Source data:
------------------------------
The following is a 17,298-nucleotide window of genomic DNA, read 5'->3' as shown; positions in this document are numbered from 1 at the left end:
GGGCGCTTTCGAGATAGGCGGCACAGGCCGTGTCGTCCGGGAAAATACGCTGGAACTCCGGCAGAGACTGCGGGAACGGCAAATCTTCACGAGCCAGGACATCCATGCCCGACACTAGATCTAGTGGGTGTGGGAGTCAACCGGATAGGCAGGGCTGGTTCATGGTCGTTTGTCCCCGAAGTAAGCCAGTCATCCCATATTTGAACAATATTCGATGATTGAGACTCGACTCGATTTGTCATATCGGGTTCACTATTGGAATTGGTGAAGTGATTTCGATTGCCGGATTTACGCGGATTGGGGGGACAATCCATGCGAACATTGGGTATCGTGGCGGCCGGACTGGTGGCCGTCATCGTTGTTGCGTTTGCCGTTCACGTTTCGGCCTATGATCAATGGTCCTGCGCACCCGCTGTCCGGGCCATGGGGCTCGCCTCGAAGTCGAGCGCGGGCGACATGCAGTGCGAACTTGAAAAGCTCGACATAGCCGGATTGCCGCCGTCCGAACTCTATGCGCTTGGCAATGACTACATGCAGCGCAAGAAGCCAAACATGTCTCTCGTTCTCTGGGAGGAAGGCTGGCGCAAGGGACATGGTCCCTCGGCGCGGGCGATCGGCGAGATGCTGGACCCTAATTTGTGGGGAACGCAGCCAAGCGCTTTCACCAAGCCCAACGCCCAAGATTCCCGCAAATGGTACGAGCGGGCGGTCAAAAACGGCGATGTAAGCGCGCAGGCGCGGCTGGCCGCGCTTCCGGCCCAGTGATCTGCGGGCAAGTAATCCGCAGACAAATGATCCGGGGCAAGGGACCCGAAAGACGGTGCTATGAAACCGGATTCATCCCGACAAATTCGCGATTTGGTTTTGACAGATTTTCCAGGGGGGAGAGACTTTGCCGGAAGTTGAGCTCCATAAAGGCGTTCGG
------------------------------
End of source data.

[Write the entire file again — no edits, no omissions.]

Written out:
The following is a 17,298-nucleotide window of genomic DNA, read 5'->3' as shown; positions in this document are numbered from 1 at the left end:
GGGCGCTTTCGAGATAGGCGGCACAGGCCGTGTCGTCCGGGAAAATACGCTGGAACTCCGGCAGAGACTGCGGGAACGGCAAATCTTCACGAGCCAGGACATCCATGCCCGACACTAGATCTAGTGGGTGTGGGAGTCAACCGGATAGGCAGGGCTGGTTCATGGTCGTTTGTCCCCGAAGTAAGCCAGTCATCCCATATTTGAACAATATTCGATGATTGAGACTCGACTCGATTTGTCATATCGGGTTCACTATTGGAATTGGTGAAGTGATTTCGATTGCCGGATTTACGCGGATTGGGGGGACAATCCATGCGAACATTGGGTATCGTGGCGGCCGGACTGGTGGCCGTCATCGTTGTTGCGTTTGCCGTTCACGTTTCGGCCTATGATCAATGGTCCTGCGCACCCGCTGTCCGGGCCATGGGGCTCGCCTCGAAGTCGAGCGCGGGCGACATGCAGTGCGAACTTGAAAAGCTCGACATAGCCGGATTGCCGCCGTCCGAACTCTATGCGCTTGGCAATGACTACATGCAGCGCAAGAAGCCAAACATGTCTCTCGTTCTCTGGGAGGAAGGCTGGCGCAAGGGACATGGTCCCTCGGCGCGGGCGATCGGCGAGATGCTGGACCCTAATTTGTGGGGAACGCAGCCAAGCGCTTTCACCAAGCCCAACGCCCAAGATTCCCGCAAATGGTACGAGCGGGCGGTCAAAAACGGCGATGTAAGCGCGCAGGCGCGGCTGGCCGCGCTTCCGGCCCAGTGATCTGCGGGCAAGTAATCCGCAGACAAATGATCCGGGGCAAGGGACCCGAAAGACGGTGCTATGAAACCGGATTCATCCCGACAAATTCGCGATTTGGTTTTGACAGATTTTCCAGGGGGGAGAGACTTTGCCGGAAGTTGAGCTCCATAAAGGCGTTCGG